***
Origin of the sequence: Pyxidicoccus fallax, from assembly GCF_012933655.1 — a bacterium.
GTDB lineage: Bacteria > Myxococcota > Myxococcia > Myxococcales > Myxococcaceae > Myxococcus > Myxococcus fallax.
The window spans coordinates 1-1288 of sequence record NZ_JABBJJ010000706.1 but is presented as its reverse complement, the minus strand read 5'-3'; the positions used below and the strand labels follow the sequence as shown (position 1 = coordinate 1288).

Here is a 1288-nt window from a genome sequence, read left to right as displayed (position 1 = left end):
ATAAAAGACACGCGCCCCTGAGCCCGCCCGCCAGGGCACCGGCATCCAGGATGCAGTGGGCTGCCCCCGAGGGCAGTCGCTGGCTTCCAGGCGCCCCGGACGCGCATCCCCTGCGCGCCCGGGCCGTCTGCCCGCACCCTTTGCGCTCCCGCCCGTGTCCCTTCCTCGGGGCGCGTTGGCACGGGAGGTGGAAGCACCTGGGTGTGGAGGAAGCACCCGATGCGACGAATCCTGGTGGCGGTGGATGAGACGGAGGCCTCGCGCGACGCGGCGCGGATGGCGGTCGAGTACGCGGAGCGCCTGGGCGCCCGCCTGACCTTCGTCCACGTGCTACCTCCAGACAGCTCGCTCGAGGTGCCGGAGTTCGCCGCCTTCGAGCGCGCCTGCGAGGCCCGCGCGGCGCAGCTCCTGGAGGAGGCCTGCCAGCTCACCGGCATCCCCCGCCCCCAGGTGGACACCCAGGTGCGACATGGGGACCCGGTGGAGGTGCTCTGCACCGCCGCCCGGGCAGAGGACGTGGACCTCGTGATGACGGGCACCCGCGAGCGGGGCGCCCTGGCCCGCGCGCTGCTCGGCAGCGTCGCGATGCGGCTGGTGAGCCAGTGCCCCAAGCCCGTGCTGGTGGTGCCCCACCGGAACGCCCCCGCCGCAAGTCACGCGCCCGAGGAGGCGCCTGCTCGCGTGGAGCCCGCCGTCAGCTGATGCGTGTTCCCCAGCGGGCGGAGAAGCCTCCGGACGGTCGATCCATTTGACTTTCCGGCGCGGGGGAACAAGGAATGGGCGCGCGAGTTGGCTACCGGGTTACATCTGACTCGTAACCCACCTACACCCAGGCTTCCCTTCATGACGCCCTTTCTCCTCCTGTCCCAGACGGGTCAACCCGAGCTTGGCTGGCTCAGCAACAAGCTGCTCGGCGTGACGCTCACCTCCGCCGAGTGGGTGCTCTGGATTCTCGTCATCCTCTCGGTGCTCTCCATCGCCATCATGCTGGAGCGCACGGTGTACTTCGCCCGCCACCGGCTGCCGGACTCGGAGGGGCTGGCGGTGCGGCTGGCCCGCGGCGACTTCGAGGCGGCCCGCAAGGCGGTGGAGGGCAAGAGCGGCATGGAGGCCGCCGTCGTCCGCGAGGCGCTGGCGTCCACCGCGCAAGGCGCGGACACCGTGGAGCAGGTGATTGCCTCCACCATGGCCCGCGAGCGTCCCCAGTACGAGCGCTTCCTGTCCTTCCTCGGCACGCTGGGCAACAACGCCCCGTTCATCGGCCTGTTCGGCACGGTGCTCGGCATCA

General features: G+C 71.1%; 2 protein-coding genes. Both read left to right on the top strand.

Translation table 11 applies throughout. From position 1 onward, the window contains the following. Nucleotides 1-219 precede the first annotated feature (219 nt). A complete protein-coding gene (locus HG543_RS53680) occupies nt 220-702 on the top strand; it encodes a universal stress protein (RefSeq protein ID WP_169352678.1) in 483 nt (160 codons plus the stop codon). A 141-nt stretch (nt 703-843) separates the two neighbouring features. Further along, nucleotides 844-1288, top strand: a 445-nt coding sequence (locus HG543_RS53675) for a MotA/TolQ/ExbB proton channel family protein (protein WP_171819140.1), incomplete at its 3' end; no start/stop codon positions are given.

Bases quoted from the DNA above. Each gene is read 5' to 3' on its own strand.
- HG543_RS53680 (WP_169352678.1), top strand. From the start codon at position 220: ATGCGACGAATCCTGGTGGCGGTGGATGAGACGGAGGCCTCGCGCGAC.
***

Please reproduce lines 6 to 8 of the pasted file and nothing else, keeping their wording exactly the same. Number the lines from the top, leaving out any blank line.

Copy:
General features: G+C 71.1%; 2 protein-coding genes. Both read left to right on the top strand.

Translation table 11 applies throughout. From position 1 onward, the window contains the following. Nucleotides 1-219 precede the first annotated feature (219 nt). A complete protein-coding gene (locus HG543_RS53680) occupies nt 220-702 on the top strand; it encodes a universal stress protein (RefSeq protein ID WP_169352678.1) in 483 nt (160 codons plus the stop codon). A 141-nt stretch (nt 703-843) separates the two neighbouring features. Further along, nucleotides 844-1288, top strand: a 445-nt coding sequence (locus HG543_RS53675) for a MotA/TolQ/ExbB proton channel family protein (protein WP_171819140.1), incomplete at its 3' end; no start/stop codon positions are given.

Bases quoted from the DNA above. Each gene is read 5' to 3' on its own strand.